Trimurti statue in Elephanta caves, a UNESCO World Heritage Site.

Maharashtra attracts tourists from other Indian states and foreign countries.[1] It was the second most visited Indian state by foreigners and fifth most visited state by domestic tourists in the country in 2021.[2] Aurangabad is the tourism capital of Maharashtra.[3]

Metropolitan Areas

Further information: List of State Protected Monuments in Maharashtra


The city is the eastern equivalent of New York City and Los Angeles, the financial capital and entertainment (Bollywood) capital of the country.[4] Places of interest include: Gateway of India, The Bandra-Worli Sea Link, Chhatrapati Shivaji Maharaj Vastu Sangrahalaya, Chatrapati Shivaji Terminus, a humongous architectural stone structure built by the British more than 200 years ago, Downtown Mumbai - reminiscent of the 19th century British architecture. Girgaon Chowpatty beach, Madh Island beach and other beaches towards the south of Mumbai. Elephanta Caves, carved out of a giant stone on an island are a short ferry away into the Arabian Sea. Siddhivinayak Temple, Mumbai is one of the most popular temple of Ganesha in Mumbai. Along with being a religious place, it is a great attraction for tourists. Due to its cosmopolitan nature, Mumbai has proven a popular tourism destination most often visited by Indians.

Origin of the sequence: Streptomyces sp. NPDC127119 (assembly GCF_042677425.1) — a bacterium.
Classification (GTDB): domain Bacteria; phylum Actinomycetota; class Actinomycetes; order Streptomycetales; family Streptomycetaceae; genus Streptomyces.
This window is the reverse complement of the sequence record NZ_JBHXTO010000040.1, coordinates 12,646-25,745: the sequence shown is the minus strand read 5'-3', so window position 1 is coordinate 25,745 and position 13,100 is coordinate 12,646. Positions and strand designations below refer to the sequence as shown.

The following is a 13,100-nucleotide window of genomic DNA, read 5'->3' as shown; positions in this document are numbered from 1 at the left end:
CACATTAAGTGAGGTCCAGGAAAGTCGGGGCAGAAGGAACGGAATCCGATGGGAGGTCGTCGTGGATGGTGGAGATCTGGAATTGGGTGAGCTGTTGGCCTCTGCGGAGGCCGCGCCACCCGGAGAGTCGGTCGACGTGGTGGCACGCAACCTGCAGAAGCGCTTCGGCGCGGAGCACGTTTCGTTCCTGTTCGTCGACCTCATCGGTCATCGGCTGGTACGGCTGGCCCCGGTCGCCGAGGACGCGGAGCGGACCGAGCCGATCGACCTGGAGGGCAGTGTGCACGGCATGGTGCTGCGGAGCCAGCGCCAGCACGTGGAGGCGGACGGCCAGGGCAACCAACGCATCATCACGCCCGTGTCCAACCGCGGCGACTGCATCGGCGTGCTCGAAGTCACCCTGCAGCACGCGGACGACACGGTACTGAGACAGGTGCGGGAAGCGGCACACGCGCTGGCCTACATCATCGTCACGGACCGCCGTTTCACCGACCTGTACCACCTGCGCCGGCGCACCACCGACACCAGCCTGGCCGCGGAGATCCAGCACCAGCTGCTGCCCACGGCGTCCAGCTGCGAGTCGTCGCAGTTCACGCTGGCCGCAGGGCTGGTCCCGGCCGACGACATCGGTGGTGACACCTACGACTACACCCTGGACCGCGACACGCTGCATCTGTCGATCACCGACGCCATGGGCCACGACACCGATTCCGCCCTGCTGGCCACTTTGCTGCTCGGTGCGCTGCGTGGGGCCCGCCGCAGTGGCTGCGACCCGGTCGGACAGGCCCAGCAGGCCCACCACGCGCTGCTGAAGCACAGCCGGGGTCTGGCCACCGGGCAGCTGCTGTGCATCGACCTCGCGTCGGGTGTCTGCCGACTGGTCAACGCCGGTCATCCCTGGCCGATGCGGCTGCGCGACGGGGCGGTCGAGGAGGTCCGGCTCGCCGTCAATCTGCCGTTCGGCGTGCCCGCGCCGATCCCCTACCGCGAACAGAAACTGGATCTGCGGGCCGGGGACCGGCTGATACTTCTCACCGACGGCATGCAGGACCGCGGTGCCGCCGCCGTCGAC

The city is famous for its Nashik grape and Vineyards. It is known as "The Wine Capital of India" owing to 26 wineries being located here out of a total of 46 throughout India. Several wine festivals and wine tasting tours are held in this region.[citation needed] Nashik is also surrounded by various forts and hills and has an abundance of hiking trails.

A 108 feet tall statue of the first Jain Tirthankar Rishabhanatha was consecrated at Mangi Tungi in 2016, which is the tallest Jain statue in the world. The place has now become a major pilgrimage and tourist destination in the state.[citation needed]

The city also has a lot of religious and mythological significance. Lord Rama lived in Panchavati during his exile as mentioned in the epic Ramayana. It is famous for its numerous temples like Kalaram Temple, Trimbakeshwar Temple - one of the 12 Jyotirlingas. The river Godavari River, also known as the Ganga of the South, originates from the Brahmagiri Hills in Trimbakeshwar. The Nasik-Trimbakeshwar Simhastha is one of the four Kumbh Melas held every 12 years in Nashik.[5]